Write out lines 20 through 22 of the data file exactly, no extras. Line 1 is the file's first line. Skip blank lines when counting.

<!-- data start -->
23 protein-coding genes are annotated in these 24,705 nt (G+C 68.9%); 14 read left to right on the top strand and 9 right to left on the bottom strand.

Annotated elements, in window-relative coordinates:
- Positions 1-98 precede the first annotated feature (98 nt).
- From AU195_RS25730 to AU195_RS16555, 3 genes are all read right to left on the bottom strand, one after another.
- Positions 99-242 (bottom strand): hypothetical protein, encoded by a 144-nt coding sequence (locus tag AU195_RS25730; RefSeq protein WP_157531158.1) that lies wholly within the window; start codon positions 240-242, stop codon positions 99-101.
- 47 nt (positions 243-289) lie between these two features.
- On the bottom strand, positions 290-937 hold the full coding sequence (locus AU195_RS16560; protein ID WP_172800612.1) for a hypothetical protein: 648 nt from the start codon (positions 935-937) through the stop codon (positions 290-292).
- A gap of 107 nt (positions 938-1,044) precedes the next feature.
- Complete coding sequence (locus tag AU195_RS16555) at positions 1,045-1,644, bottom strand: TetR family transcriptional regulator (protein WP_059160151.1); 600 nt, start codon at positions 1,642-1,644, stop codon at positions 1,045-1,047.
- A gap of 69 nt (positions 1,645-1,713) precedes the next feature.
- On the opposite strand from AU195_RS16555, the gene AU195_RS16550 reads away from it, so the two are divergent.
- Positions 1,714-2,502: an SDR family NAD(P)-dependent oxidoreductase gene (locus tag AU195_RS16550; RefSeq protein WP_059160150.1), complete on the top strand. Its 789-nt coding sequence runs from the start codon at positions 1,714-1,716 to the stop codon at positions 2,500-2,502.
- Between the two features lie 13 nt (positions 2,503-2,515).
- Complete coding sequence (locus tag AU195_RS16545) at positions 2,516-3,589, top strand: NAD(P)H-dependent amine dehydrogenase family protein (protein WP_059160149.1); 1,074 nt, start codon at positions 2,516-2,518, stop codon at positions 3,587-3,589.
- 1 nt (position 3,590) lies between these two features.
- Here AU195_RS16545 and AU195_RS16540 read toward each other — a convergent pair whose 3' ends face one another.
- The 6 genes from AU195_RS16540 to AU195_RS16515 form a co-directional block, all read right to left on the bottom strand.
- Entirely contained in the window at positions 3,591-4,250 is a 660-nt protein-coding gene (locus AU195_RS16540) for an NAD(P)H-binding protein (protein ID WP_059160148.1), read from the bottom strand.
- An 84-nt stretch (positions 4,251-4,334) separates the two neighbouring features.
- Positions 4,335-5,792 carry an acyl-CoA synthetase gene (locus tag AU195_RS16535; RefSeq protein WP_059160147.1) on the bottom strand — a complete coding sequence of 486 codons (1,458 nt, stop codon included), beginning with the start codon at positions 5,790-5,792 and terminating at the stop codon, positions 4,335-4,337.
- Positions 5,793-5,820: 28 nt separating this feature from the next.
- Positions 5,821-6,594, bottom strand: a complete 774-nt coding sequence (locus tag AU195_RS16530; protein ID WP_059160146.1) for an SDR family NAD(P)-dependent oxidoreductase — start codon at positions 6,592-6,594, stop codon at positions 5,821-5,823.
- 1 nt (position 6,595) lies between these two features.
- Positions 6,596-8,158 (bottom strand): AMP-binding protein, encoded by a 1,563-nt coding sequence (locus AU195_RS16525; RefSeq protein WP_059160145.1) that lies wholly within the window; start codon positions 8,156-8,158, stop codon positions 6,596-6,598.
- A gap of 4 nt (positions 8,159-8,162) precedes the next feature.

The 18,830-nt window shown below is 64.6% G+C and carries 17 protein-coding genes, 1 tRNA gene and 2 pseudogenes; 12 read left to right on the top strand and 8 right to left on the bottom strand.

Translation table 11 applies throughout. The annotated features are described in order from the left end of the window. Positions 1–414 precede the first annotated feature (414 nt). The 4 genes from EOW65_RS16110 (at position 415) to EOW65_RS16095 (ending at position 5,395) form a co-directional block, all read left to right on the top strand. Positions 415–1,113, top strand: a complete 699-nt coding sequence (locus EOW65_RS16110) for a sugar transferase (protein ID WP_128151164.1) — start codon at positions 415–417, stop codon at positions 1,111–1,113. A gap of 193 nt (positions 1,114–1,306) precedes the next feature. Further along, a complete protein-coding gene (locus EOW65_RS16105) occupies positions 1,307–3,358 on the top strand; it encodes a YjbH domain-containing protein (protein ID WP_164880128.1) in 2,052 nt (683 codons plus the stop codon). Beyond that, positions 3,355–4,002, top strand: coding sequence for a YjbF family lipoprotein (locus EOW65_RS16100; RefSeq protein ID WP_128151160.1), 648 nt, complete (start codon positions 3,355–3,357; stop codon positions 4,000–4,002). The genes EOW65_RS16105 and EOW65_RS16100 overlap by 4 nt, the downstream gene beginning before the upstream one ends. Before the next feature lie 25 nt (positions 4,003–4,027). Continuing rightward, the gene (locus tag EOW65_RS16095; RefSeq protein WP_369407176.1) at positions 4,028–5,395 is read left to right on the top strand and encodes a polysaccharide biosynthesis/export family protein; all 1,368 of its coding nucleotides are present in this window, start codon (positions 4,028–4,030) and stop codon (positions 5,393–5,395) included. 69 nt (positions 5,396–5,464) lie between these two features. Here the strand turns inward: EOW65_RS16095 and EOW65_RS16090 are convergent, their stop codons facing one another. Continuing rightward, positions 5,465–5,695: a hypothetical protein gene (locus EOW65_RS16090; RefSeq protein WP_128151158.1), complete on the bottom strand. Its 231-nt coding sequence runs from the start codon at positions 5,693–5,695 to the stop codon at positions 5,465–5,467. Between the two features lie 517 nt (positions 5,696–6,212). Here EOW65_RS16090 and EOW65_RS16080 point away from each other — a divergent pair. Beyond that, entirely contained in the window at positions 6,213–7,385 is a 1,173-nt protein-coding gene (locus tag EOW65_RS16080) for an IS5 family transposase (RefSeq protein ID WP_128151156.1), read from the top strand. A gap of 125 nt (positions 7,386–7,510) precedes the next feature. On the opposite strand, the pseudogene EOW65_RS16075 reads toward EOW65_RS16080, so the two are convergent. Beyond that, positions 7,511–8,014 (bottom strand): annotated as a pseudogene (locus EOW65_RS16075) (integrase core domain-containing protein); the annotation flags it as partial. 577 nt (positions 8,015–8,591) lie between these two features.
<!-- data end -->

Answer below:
- Positions 4,335-5,792 carry an acyl-CoA synthetase gene (locus tag AU195_RS16535; RefSeq protein WP_059160147.1) on the bottom strand — a complete coding sequence of 486 codons (1,458 nt, stop codon included), beginning with the start codon at positions 5,790-5,792 and terminating at the stop codon, positions 4,335-4,337.
- Positions 5,793-5,820: 28 nt separating this feature from the next.
- Positions 5,821-6,594, bottom strand: a complete 774-nt coding sequence (locus tag AU195_RS16530; protein ID WP_059160146.1) for an SDR family NAD(P)-dependent oxidoreductase — start codon at positions 6,592-6,594, stop codon at positions 5,821-5,823.